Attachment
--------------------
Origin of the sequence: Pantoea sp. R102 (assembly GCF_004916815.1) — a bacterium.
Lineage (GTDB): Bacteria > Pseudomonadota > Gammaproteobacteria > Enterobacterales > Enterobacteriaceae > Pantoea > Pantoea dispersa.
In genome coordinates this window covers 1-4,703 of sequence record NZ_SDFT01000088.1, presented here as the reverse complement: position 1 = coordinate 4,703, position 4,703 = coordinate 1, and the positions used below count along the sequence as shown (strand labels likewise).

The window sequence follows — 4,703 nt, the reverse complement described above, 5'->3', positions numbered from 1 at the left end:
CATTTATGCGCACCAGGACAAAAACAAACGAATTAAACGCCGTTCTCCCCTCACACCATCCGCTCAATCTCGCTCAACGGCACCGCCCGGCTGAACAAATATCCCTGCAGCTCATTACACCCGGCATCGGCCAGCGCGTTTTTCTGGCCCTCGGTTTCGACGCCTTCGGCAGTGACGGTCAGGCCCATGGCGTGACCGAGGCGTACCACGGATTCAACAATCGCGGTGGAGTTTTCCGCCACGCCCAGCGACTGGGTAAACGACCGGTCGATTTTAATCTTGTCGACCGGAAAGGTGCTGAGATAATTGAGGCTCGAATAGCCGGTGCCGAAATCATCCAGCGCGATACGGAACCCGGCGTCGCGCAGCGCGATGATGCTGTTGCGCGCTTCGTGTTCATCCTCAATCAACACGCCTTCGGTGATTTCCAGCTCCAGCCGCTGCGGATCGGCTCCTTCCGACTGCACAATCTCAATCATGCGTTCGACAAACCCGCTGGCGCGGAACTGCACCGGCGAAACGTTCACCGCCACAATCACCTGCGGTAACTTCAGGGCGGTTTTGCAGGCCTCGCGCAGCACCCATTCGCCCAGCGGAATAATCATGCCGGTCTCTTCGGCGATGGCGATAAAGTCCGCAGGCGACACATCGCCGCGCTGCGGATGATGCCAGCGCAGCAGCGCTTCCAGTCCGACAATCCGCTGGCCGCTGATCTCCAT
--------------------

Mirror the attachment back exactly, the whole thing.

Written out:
Origin of the sequence: Pantoea sp. R102 (assembly GCF_004916815.1) — a bacterium.
Lineage (GTDB): Bacteria > Pseudomonadota > Gammaproteobacteria > Enterobacterales > Enterobacteriaceae > Pantoea > Pantoea dispersa.
In genome coordinates this window covers 1-4,703 of sequence record NZ_SDFT01000088.1, presented here as the reverse complement: position 1 = coordinate 4,703, position 4,703 = coordinate 1, and the positions used below count along the sequence as shown (strand labels likewise).

The window sequence follows — 4,703 nt, the reverse complement described above, 5'->3', positions numbered from 1 at the left end:
CATTTATGCGCACCAGGACAAAAACAAACGAATTAAACGCCGTTCTCCCCTCACACCATCCGCTCAATCTCGCTCAACGGCACCGCCCGGCTGAACAAATATCCCTGCAGCTCATTACACCCGGCATCGGCCAGCGCGTTTTTCTGGCCCTCGGTTTCGACGCCTTCGGCAGTGACGGTCAGGCCCATGGCGTGACCGAGGCGTACCACGGATTCAACAATCGCGGTGGAGTTTTCCGCCACGCCCAGCGACTGGGTAAACGACCGGTCGATTTTAATCTTGTCGACCGGAAAGGTGCTGAGATAATTGAGGCTCGAATAGCCGGTGCCGAAATCATCCAGCGCGATACGGAACCCGGCGTCGCGCAGCGCGATGATGCTGTTGCGCGCTTCGTGTTCATCCTCAATCAACACGCCTTCGGTGATTTCCAGCTCCAGCCGCTGCGGATCGGCTCCTTCCGACTGCACAATCTCAATCATGCGTTCGACAAACCCGCTGGCGCGGAACTGCACCGGCGAAACGTTCACCGCCACAATCACCTGCGGTAACTTCAGGGCGGTTTTGCAGGCCTCGCGCAGCACCCATTCGCCCAGCGGAATAATCATGCCGGTCTCTTCGGCGATGGCGATAAAGTCCGCAGGCGACACATCGCCGCGCTGCGGATGATGCCAGCGCAGCAGCGCTTCCAGTCCGACAATCCGCTGGCCGCTGATCTCCAT